A key issue is how to increase demand of space resourced materials by reducing the cost of access to space, while maintaining the relative value of these resources acquired from extraterrestrial bodies. Clearly, one issue is reducing the capital cost of the mining craft.  Calla’s use of multiple copies of the craft makes a lot of sense as it leverages the economic drivers of mass production.  Coupled with reduced launch costs as currently being pursued by New Space companies, capital costs and financial risks are reduced.  The CubeSat approach using off-the-shelf components and software shows the way.  Spacecraft need to manufactured like automobiles – scale economies reducing costs, rather than highly expensive, custom vehicles for specific missions.  The craft need to use common components and just adapt their equipment for the asteroid type and target resource.

Reduced launch costs are also needed to increase demand.  Launch costs of 5-10% of current costs, largely due to launch vehicle reusability are expected to drive increased use of space, of which tourism is a much hoped for business.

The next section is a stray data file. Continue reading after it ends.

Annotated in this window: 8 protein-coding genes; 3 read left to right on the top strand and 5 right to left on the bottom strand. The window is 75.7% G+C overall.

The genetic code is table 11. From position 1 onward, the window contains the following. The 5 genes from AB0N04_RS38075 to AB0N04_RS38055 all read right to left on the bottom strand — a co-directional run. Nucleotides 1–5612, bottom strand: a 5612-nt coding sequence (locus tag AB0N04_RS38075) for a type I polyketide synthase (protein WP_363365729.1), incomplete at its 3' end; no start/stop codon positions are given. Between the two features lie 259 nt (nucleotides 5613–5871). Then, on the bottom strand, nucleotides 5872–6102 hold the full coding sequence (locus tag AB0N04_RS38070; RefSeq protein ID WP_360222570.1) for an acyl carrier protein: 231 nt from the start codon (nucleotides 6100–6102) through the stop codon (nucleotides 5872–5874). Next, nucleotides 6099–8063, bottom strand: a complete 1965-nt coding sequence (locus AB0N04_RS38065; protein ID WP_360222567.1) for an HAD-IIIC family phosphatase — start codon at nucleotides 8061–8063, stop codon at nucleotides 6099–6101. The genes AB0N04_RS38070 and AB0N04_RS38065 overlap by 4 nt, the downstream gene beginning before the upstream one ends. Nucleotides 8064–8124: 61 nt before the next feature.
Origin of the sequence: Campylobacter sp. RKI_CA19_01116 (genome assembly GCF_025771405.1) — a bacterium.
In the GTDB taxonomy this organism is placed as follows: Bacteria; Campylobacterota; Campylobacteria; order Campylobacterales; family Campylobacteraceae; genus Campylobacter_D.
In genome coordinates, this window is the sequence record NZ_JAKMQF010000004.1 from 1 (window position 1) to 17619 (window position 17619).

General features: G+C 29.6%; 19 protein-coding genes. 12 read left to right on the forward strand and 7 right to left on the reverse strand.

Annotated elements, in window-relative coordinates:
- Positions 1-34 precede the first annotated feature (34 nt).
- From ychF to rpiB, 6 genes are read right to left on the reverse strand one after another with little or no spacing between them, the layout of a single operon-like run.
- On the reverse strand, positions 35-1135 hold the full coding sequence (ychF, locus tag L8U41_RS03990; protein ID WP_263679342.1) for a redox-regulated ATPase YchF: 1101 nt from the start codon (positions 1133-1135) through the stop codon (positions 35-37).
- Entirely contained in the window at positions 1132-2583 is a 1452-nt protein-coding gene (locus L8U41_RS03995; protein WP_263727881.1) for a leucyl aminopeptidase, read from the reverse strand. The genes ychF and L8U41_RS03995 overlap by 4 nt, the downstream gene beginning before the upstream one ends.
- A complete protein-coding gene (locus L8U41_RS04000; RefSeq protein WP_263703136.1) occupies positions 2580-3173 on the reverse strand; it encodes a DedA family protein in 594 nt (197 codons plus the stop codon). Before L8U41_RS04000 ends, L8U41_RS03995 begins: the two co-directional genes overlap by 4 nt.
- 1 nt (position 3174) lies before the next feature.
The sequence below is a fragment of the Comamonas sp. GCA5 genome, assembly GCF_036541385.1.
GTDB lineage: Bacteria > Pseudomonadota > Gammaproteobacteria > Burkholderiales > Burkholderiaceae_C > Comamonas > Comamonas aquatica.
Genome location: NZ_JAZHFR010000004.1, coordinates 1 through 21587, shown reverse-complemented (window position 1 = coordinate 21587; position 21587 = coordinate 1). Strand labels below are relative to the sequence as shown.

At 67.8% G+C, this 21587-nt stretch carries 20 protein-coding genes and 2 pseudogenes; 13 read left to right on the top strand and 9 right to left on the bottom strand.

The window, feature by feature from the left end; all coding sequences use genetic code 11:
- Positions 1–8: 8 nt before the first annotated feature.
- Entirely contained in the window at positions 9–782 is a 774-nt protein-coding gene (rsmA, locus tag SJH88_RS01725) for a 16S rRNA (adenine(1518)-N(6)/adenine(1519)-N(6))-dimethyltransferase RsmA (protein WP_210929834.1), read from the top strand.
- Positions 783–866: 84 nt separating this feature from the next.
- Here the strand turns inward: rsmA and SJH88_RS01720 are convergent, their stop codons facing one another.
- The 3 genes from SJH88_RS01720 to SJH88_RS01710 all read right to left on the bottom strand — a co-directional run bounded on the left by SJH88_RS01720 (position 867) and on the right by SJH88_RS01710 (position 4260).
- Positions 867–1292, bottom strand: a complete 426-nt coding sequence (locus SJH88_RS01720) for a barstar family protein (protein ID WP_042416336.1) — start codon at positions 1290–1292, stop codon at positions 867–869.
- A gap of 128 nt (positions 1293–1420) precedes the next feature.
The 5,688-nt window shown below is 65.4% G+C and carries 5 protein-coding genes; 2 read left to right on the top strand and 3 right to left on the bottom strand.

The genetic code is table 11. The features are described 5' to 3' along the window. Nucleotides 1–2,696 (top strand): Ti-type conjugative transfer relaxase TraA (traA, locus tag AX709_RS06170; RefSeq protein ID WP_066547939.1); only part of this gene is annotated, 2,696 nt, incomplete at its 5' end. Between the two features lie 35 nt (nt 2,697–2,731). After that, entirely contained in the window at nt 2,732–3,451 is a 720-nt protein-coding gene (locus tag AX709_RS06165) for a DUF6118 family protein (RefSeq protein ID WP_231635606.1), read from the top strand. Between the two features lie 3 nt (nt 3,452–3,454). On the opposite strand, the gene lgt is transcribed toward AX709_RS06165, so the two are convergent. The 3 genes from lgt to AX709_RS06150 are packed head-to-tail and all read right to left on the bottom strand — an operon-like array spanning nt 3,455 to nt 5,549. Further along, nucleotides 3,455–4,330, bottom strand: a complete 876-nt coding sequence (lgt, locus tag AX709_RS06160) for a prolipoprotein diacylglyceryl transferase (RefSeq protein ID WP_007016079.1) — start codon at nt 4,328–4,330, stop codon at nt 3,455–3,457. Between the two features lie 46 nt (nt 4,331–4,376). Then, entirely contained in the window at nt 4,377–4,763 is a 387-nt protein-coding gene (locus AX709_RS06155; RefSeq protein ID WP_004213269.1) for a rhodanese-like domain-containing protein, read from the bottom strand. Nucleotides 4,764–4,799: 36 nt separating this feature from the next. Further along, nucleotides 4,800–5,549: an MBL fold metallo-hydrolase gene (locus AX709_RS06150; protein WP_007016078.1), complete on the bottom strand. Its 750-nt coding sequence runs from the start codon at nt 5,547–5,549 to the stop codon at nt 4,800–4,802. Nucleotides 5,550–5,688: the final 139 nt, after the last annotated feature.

As we can see from the Sonter equation, once the NEAs are used up, the higher delta Vs and longer mission times of the main belt asteroids requires better propulsion systems.  Ideally, propellantless propulsion like solar sails  would be very useful to reduce costs, although the cost may incur increased delivery times and therefore higher discounts on the returned resources.   None of the published work on asteroid mining economics considers solar sails.  The reason may be because these sails would need to be very large.  Returning payloads of even 100 MT would require sails with millions of square meters of area, implying sails with sides or diameters of a kilometer and more, with a mass perhaps 10% of the payload.   These sails are currently beyond our experience to manufacture and deploy.  Nevertheless, such sails might be the most economical means of transporting asteroid material as their costs can be amortized over many missions and they are robust in terms of flexibility of asteroid types as they need no ISRU for propellant.